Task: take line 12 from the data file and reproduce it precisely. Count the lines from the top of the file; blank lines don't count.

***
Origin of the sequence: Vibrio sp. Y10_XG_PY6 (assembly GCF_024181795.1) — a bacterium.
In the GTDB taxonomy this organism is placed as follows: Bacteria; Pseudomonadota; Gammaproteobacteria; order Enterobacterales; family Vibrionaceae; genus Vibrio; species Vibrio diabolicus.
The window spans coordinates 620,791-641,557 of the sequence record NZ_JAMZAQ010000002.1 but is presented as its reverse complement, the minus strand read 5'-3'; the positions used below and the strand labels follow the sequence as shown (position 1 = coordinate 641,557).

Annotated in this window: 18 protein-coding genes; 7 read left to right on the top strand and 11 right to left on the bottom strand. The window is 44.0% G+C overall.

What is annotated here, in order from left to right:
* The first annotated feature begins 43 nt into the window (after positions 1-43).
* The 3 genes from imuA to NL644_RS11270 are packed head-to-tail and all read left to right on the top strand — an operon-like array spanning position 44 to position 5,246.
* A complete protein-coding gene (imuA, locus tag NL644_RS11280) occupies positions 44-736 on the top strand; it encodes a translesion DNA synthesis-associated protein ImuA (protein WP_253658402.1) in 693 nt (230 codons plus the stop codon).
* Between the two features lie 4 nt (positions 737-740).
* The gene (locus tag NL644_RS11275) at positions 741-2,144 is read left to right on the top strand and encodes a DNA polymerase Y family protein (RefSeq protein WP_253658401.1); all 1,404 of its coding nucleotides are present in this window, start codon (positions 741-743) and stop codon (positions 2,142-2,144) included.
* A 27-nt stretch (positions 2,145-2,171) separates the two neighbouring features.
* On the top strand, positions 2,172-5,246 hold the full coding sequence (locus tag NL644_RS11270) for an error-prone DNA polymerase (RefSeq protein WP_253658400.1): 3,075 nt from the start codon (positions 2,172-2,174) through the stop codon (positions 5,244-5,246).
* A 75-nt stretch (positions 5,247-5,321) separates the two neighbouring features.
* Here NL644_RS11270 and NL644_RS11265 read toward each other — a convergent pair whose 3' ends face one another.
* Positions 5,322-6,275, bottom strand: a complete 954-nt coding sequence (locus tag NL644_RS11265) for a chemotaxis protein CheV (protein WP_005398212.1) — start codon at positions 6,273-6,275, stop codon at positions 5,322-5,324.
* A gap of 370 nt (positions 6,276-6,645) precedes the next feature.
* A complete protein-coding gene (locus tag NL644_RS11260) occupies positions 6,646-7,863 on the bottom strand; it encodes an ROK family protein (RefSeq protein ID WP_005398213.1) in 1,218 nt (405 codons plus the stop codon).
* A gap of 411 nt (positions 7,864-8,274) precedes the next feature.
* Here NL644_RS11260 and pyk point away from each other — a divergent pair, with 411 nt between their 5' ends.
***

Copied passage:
* On the top strand, positions 2,172-5,246 hold the full coding sequence (locus tag NL644_RS11270) for an error-prone DNA polymerase (RefSeq protein WP_253658400.1): 3,075 nt from the start codon (positions 2,172-2,174) through the stop codon (positions 5,244-5,246).